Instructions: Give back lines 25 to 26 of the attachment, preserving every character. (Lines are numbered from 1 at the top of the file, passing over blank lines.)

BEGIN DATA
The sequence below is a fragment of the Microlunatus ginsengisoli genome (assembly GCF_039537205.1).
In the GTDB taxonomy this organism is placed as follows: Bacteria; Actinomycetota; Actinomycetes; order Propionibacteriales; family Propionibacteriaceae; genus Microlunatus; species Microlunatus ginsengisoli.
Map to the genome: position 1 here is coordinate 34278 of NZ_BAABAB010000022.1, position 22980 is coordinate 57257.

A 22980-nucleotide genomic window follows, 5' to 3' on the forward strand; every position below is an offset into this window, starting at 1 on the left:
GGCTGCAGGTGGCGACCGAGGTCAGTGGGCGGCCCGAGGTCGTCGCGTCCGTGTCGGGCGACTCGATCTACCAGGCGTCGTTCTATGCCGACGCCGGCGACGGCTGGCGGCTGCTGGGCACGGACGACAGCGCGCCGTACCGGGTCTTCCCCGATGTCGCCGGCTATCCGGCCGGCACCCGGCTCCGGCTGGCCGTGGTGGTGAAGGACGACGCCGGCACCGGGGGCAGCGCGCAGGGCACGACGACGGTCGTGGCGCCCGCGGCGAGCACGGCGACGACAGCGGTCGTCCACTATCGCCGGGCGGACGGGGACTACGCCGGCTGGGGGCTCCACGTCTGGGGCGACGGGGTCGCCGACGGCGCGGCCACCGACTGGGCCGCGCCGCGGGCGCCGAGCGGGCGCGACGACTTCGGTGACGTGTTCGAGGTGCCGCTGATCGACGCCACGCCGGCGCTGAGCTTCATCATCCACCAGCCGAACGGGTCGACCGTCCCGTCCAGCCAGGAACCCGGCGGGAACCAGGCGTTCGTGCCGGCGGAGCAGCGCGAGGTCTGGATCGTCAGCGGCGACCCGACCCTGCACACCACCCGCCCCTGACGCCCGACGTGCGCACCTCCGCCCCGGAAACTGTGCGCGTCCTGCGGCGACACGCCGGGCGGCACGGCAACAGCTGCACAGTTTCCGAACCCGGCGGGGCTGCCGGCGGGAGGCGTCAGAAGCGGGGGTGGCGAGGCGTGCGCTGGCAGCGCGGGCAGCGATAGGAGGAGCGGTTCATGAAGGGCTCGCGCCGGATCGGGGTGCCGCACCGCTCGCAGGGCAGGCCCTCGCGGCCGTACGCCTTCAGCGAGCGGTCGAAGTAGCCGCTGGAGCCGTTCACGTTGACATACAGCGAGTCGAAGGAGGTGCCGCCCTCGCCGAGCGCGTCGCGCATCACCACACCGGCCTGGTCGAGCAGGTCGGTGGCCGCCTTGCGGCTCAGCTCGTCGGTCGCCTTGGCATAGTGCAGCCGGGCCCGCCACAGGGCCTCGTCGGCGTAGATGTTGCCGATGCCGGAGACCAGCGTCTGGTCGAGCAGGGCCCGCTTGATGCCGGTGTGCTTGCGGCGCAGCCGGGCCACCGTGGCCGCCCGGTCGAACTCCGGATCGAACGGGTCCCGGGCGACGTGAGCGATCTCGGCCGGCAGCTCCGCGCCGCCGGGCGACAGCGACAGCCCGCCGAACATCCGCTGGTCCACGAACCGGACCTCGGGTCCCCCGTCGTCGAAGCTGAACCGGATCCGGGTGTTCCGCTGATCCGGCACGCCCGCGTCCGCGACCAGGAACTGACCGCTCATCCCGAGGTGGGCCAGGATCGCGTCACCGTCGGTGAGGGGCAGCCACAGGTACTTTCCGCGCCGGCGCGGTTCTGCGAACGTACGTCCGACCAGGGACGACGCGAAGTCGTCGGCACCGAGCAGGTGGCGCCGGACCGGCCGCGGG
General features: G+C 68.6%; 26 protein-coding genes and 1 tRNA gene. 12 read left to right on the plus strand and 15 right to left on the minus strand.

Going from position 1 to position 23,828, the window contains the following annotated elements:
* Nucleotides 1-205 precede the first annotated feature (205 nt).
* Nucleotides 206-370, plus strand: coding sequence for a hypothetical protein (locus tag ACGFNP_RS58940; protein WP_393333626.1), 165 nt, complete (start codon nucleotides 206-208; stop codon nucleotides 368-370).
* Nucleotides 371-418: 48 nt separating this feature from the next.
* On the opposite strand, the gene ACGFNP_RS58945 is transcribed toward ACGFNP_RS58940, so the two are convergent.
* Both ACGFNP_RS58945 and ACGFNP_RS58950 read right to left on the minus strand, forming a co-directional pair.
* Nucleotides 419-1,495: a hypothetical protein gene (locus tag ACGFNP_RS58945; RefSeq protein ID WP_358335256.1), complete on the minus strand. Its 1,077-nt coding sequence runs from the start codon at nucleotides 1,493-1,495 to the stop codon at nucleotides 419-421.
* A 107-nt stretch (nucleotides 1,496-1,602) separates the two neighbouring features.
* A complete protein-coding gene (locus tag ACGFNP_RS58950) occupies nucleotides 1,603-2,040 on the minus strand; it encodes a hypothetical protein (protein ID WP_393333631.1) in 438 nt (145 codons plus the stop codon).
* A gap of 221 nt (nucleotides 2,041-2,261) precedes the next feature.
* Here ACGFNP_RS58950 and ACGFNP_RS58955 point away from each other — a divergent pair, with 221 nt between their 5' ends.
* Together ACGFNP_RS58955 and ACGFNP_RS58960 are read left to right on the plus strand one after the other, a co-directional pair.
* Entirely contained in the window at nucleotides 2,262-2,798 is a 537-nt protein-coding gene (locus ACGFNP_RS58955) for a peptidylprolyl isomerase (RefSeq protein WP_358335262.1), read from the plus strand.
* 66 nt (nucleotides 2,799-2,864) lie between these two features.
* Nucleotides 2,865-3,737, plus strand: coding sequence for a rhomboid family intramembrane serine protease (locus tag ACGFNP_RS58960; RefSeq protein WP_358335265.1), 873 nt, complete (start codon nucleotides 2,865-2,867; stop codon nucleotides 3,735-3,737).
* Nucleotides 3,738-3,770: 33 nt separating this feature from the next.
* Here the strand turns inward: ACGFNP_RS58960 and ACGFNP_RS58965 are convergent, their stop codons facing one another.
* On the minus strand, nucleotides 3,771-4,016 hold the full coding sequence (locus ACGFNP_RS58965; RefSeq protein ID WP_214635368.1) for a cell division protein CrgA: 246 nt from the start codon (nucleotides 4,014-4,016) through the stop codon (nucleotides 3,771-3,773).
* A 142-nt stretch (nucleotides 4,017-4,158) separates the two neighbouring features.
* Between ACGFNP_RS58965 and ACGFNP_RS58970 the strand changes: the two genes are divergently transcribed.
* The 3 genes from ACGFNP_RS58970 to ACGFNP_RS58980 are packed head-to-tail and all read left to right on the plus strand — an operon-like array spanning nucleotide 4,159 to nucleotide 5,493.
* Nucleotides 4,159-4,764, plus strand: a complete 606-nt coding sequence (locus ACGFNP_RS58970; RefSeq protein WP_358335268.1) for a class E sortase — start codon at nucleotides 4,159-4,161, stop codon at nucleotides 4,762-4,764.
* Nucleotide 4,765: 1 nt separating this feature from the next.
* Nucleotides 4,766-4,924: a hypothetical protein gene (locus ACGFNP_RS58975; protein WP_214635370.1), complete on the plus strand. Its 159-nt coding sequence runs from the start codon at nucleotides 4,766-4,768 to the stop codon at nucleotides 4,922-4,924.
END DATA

* A 142-nt stretch (nucleotides 4,017-4,158) separates the two neighbouring features.
* Between ACGFNP_RS58965 and ACGFNP_RS58970 the strand changes: the two genes are divergently transcribed.